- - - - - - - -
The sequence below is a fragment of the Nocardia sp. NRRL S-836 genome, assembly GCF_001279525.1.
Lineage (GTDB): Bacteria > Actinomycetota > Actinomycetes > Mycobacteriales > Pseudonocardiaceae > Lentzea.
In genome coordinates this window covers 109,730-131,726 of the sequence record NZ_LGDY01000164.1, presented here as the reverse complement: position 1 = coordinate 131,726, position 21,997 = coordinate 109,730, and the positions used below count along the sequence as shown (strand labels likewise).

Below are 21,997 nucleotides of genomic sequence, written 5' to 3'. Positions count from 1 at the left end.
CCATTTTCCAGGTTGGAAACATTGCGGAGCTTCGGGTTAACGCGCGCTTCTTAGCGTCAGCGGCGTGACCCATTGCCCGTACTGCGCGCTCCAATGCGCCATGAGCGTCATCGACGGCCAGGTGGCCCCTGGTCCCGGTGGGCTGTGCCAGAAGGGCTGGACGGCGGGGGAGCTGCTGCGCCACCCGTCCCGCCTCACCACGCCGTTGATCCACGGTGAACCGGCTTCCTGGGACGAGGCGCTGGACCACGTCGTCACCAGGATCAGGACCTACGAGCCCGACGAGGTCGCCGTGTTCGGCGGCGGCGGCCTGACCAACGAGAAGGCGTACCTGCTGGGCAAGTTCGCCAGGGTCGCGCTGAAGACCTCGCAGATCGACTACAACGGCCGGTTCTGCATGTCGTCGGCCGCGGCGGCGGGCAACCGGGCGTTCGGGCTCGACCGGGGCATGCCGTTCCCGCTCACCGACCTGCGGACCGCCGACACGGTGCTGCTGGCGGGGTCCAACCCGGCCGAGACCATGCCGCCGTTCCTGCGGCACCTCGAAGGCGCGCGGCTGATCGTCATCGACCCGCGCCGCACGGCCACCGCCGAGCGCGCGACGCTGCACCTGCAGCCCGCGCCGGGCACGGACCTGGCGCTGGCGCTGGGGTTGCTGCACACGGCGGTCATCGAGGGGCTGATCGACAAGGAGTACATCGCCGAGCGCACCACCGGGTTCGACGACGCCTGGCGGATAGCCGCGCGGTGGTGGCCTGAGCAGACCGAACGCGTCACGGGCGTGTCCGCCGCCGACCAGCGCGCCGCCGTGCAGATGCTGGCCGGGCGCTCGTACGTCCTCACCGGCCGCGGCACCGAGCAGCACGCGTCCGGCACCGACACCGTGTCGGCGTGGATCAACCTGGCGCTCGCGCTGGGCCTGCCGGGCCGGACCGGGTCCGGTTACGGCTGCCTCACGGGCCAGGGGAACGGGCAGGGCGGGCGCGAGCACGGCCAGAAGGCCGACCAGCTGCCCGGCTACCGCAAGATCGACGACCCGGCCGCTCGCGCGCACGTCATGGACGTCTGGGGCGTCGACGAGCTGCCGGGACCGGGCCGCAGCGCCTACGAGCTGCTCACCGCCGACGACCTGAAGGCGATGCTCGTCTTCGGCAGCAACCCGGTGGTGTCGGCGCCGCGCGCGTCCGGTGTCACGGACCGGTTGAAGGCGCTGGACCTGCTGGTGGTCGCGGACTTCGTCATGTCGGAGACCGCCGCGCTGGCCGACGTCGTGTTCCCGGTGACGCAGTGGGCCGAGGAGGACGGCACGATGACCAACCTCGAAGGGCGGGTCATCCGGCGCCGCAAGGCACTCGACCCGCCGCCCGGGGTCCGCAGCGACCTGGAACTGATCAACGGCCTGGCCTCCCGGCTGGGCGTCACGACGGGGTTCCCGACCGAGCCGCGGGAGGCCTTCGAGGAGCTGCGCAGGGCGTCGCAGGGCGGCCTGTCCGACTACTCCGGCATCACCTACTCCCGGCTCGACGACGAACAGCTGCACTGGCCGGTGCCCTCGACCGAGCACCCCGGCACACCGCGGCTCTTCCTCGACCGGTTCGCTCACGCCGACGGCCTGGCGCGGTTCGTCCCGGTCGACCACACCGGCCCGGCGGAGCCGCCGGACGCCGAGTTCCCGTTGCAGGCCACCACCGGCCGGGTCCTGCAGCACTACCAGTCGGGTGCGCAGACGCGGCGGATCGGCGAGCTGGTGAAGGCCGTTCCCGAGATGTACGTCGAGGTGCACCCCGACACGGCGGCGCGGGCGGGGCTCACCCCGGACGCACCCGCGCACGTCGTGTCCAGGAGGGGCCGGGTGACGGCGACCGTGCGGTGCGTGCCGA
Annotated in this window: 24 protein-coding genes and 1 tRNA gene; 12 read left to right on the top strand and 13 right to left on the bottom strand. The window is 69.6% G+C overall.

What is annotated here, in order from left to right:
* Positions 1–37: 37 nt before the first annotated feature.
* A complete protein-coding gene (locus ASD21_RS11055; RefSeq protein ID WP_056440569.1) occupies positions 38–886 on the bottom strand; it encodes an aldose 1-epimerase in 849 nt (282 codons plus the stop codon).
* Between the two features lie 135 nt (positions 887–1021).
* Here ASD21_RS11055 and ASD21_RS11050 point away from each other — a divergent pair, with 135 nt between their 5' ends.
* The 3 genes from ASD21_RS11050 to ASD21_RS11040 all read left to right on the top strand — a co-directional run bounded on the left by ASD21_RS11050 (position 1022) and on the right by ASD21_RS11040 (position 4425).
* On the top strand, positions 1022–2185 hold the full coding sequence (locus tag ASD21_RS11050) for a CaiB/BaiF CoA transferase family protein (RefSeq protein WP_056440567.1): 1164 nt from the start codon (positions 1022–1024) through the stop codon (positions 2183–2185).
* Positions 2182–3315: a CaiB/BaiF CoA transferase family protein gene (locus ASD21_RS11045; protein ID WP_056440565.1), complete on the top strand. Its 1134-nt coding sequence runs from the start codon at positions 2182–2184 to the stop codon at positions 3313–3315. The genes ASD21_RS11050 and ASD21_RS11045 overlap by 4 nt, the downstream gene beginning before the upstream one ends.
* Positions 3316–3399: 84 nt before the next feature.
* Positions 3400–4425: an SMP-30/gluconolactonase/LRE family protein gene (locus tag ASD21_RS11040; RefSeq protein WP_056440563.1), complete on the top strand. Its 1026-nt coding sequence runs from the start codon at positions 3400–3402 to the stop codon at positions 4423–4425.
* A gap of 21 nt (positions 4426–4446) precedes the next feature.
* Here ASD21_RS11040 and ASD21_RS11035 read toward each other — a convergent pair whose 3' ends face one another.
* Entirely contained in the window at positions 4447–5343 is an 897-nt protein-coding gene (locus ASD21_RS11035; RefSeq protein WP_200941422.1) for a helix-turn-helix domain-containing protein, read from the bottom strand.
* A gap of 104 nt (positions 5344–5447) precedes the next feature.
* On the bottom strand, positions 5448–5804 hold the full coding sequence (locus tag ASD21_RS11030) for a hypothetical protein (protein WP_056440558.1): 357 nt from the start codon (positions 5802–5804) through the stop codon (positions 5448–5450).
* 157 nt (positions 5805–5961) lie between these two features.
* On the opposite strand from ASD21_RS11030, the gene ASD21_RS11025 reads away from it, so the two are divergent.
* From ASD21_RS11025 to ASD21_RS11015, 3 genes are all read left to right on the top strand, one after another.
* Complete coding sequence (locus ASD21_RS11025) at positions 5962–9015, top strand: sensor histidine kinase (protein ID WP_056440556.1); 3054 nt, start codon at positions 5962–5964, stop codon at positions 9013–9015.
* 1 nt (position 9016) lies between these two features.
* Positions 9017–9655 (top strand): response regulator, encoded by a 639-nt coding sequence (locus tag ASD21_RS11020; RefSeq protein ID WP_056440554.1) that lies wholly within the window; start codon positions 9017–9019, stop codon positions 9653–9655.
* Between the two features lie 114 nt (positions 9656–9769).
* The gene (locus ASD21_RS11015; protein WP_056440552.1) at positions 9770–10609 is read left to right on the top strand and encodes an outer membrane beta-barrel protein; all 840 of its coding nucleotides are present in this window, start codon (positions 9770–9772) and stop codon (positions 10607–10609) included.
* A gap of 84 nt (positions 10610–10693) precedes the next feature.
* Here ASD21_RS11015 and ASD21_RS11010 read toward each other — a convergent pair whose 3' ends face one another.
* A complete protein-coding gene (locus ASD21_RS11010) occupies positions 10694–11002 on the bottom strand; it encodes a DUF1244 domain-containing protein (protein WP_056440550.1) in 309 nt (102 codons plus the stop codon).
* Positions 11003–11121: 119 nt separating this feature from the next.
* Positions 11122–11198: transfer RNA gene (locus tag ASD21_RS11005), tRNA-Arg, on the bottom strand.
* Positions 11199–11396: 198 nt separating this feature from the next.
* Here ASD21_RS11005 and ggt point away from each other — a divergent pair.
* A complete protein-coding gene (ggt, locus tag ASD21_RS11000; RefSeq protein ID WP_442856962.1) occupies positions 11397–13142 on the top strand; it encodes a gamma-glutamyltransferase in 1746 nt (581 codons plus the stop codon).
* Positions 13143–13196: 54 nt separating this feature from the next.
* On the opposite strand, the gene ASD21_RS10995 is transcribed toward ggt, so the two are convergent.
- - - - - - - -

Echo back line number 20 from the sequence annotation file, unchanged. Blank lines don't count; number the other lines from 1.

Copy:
* A gap of 104 nt (positions 5344–5447) precedes the next feature.